|English: "To assure you in the most animated language" - Mr. Collins proposing to Elizabeth. Austen, Jane. Pride and Prejudice. London: George Allen, 1894. (Photo credit: Wikipedia)|
|English: Illustration by Hugh Thomson to Jane Austen's novel Pride and Prejudice, ca. 1894. (illustration to Chapter 14). with Mr Collins protesting he never reads novels. (Photo credit: Wikipedia)|
|Detail of a C. E. Brock illustration for the 1895 edition of Jane Austen's novel Pride and Prejudice (Chapter 3) (Photo credit: Wikipedia)|
Reverend Collins' "grand gesture" with its grand inferences that he is bravely willing to wait Lizzie out of her play-acting...was aimed to get her to give him what he wanted. In his idea, it meant she should surely come to her senses and thereby drop her pretenses.
Mr. Colllins had already reminded Lizzie that his state in life and his connections were by far higher and better than those of her family. He had also pointed out to her, in clearest language, that she was unlikely to receive other proposals of marriage. His message was that she was toying with him, on purpose, to increase his interest or ardor (for he could not consider any other explanation) and that he was by far an even better "catch" than she, the next to oldest of the five Bennet daughters, should be able to imagine. If in their right minds, that is...according to Reverend Collins.
The "grand gesture" can be seriously offered or, as in the case of Mr. Collins, it can be shown in its unlikeliness. He really did not mean that he knew she might refuse him again. Rather, he made his grand gesture by trying to straighten out her thinking, to bring her back into her right mind or as a way to save face. Either way, such a gesture underestimates the one to whom it is offered. It also can appear to be based on magnanimous, exceptionally unselfish or generous (depending on the perspective) qualities of the one performing it.
The grand gesture is counterbalanced weightily by the grand action. The grand action is a powerful action that does not happen in dramatic form or with high-spoken words. It often has no words. It occurs simply, practically, and with no possibility of refusal by the other person whose well-being is the heart of the matter. The object of grand actions is others' well-being: Think of the medic running into battle to save a wounded soldier; think of anyone taking selfless action before anyone can object or stop it. Those who perform grand actions abhor credit or having attention drawn to themselves, their "bravery," "wisdom," or "unselfishness."
I have never played team sports, but I love sports stories. These can include the grand gesture, something not expected to be accepted or allowed to happen. However, sports stories have grand actions, including youth sports. There is the rare, private example of a player that steps aside for a teammate to have a rare opportunity. There is no matter of words to the recipient: the player does not want his teammate even to know what he has done, only the coach.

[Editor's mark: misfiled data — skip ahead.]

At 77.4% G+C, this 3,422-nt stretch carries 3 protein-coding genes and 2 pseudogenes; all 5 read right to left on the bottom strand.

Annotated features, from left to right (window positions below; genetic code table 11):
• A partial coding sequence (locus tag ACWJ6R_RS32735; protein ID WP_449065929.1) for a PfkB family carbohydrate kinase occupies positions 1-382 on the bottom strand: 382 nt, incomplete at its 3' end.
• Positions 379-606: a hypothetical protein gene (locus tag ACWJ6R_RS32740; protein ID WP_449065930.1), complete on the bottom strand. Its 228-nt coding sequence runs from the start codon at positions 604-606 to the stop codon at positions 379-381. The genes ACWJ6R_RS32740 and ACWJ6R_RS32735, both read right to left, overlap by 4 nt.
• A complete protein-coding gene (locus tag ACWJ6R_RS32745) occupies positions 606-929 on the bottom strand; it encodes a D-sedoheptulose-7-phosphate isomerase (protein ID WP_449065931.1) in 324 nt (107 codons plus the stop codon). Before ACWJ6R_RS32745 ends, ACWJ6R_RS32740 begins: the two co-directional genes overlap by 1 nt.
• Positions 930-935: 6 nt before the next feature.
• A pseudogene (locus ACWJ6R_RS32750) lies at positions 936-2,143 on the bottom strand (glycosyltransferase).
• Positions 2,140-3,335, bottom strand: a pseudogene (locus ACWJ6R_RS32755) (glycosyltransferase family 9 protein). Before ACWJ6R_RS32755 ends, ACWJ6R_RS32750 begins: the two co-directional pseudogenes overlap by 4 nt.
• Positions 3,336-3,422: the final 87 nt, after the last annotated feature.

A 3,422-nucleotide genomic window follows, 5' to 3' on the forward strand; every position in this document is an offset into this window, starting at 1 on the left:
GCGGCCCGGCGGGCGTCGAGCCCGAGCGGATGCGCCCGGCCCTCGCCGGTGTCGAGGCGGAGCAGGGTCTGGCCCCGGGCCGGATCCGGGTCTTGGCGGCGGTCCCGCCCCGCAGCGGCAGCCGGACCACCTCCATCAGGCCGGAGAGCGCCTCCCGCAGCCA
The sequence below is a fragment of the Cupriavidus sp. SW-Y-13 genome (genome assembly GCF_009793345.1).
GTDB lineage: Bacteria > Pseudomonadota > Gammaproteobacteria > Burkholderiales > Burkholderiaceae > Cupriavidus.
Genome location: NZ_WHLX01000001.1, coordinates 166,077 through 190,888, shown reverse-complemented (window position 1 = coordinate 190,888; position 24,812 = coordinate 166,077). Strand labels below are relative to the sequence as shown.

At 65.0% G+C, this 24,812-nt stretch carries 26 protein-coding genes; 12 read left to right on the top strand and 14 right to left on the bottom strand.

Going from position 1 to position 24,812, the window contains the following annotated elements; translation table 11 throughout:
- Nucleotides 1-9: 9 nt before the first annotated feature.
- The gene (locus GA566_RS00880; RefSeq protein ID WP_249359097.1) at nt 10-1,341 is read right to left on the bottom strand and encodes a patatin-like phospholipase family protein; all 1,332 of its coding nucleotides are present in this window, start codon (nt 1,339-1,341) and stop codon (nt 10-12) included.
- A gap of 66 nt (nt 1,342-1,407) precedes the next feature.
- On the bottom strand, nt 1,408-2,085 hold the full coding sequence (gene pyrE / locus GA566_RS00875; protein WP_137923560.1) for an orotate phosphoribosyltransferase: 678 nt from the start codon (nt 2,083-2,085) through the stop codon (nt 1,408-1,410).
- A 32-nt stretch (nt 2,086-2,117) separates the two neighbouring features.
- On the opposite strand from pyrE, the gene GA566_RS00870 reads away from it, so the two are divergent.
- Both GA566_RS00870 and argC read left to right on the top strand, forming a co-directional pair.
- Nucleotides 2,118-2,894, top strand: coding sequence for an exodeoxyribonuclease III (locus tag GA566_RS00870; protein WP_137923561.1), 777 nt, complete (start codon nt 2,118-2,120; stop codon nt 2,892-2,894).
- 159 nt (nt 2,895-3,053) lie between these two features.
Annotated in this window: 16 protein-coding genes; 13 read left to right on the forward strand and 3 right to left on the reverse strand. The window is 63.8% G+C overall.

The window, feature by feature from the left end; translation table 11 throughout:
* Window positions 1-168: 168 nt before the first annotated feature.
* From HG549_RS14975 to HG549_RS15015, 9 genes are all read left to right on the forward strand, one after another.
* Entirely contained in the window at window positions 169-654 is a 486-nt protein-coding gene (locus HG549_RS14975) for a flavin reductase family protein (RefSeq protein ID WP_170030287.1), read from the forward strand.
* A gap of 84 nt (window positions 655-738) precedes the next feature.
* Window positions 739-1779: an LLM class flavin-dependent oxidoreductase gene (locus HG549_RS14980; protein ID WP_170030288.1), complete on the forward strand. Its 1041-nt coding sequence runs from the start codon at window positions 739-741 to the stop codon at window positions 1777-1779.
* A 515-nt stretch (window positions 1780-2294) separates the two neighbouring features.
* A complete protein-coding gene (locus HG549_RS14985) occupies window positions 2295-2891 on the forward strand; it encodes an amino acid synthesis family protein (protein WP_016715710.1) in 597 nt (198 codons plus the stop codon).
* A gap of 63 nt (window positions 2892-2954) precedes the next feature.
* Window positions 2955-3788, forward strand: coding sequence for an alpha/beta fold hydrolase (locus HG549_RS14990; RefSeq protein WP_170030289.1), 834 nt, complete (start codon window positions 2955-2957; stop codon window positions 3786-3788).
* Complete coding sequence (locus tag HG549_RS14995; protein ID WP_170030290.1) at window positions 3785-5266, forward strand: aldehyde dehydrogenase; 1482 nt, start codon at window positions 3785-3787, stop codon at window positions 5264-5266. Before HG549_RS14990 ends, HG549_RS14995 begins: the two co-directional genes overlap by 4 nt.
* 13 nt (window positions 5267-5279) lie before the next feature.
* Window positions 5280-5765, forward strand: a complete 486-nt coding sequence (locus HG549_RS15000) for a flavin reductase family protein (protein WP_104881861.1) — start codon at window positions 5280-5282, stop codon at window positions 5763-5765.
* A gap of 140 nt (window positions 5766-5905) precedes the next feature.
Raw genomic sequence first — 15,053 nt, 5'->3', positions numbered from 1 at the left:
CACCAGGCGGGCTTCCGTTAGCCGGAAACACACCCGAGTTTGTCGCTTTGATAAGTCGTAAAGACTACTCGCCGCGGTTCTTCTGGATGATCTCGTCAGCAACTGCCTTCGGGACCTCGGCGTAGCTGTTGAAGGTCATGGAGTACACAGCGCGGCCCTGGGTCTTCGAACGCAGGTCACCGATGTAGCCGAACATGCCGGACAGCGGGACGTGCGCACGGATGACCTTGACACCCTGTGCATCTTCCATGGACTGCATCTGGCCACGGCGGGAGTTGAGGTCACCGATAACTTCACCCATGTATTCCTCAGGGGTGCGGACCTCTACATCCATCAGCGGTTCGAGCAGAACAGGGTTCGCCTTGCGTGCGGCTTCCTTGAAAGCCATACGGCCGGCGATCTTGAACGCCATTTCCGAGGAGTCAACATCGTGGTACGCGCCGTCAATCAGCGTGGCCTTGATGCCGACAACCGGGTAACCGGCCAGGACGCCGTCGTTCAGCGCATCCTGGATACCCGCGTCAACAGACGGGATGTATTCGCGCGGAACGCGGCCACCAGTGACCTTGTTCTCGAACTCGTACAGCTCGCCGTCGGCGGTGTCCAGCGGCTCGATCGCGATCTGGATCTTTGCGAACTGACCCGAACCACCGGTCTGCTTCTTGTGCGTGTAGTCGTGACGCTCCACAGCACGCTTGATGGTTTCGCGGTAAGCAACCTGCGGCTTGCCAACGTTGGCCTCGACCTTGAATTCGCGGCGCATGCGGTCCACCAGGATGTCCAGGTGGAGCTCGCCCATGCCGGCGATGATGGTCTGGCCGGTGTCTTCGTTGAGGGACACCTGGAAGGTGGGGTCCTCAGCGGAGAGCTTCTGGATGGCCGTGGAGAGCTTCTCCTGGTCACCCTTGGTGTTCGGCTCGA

In life we recognize grand gestures, which quickly fade in significance; less often do we learn of the grand actions that have affected our lives. I think the most fortunate among us may know of a time we learned about much later, when a parent made a grand action for us. It happened for me, the recipient, and was done by my dad in a matter that I learned about from my mother, decades later. Grand gestures versus great actions in life and in literature can show us much about human behavior and motivations. The darkest night is more dramatic, but the dawn of day invites hope and possibilities.
The grand action always presents itself as a fait accompli. So, friend, it is done. Eventually we learn that Mr. Darcy, Lizzie's suitor, is a difficult man of surprisingly grand actions...that unfold in time and without fanfare.
Maybe such a sports grand action would seem to happen only in literature or a movie script, but we know it happens in real life. And when that happens, decisions are made and acted upon, before anyone can reverse them, change them, or prevent the cost borne by the one taking the action.
What moves life and the stories we love are the contrasts of character development that include such ideas and scenes, from Austen to Dickens to P.D. James, Jan Karon, and, fortunate for us, many others.